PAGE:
3. Can landlords who applied previously to get a license get a refund?

Although there is no legal requirement to provide a refund, it was identified that refunds would mitigate some of the inconvenience experienced by property owners who have taken the necessary steps to complete the licensing process within months of the Second Unit Licensing By-law being repealed.

Refunds for the cost of a second unit license were provided to license holders, as approved by City Council.

Property owners that have submitted an initial application or renewal application in 2016 will be provided with a full refund and property owners whose application was process between September 1, 2015 and December 31, 2015 will be provided with a partial refund representing 50% of the cost of a license.

Refunds have been dispersed to all eligible applicants that paid by debit, cash or cheque. All eligible applicants that paid by credit card have been contacted and advised to obtain their refund in person at our Compliance and Licensing Enforcement office.

4. Are there any plans for more changes to the Second Unit Licensing By-law in the near future?

The City has repealed the Second Unit Licensing By-law. A Registration By-law was passed by City Council on June 8, 2016, which requires that houses containing a second unit comply with the Ontario Building Code, Ontario Fire Code and Zoning By-law. There are no further changes proposed at this time.

5. Where can residential landlords get more information on developments on the Second Unit Licensing By-law?

Further information is available on the Second Units website at http://www.mississauga.ca/portal/residents/housingchoicessecondunits. For further information on the Second Unit Registration process, please contact the Citizen Contact Centre by dialing 3-1-1.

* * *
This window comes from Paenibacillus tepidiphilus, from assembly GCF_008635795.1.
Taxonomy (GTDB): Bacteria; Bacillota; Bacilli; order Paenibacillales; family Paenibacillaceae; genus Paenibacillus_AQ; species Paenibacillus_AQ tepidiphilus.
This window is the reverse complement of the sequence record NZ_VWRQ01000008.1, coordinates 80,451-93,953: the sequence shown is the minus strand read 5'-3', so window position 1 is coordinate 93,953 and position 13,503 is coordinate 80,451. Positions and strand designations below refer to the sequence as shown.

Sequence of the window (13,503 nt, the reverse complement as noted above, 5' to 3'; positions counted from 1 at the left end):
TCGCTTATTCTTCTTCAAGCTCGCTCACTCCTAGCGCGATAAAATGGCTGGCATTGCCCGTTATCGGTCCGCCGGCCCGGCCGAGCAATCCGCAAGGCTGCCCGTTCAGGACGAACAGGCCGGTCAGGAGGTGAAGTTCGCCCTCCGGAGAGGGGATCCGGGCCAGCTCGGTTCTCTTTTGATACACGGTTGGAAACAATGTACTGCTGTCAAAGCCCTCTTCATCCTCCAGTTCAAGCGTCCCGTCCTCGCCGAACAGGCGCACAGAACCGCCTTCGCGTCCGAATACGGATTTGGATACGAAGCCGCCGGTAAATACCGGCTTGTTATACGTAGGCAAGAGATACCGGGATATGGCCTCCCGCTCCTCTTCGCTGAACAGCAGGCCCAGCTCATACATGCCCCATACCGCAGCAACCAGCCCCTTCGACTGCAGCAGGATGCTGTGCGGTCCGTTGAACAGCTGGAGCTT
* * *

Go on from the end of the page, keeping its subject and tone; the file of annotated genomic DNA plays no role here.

Mississauga Landlords Are No Longer Required To Get a Landlord License

This is great news for all the landlords who voiced their concerns to us. Make sure you register your second unit according to the new By-law.

Ontario Landlord Advocacy

This is also an important lesson for good small landlords who want to help create a fair playing field for landlords and tenants. Make sure your voice is heard in a positive and constructive manner and change can happen.

Ontario Landlords – Let’s Improve the Residential Tenancies Act

Thursday, April 21st, 2016

OLA campaign 1

The Ontario Landlords Association Wants The System To Be Improved For Small Residential Landlords. A Better System Will Lead To More Investment and Better High Quality, Affordable Housing For Tenants!

According to a report by CBC News called Ontario mulls changes to rental rules, prompting concern from tenants groups the Ontario Liberal government wants to make it easier for small residential landlords to evict problem tenants.

After listening to small landlords and far-reaching and passionate landlord groups such as the Ontario Landlords Association and our hard working members, the government realizes there is a need to improve the system to help small landlords. This will lead to more investment, more rentals and more affordable housing in the province.

Premier Kathleen Wynne is a former Municipal Affairs and Housing Minister. At that time, the Premier made it clear to the Ontario Landlords Association the Ministry took our concerns seriously. The Ministry wants to help both good landlords and good tenants by making the rules fair which would lead to more high quality rental units (and more investment by professional, service-oriented residential landlords).

On Monday, March 14th, 2016 the government announced the details of an important update to the Ontario Long-Term Affordable Housing Strategy.

This updated strategy would be both bold and transformative to support the challenge of chronic homelessness in Ontario within a decade. As part of the update, the government has floated some proposals to improve the Residential Tenancies Act and improve the law and rules.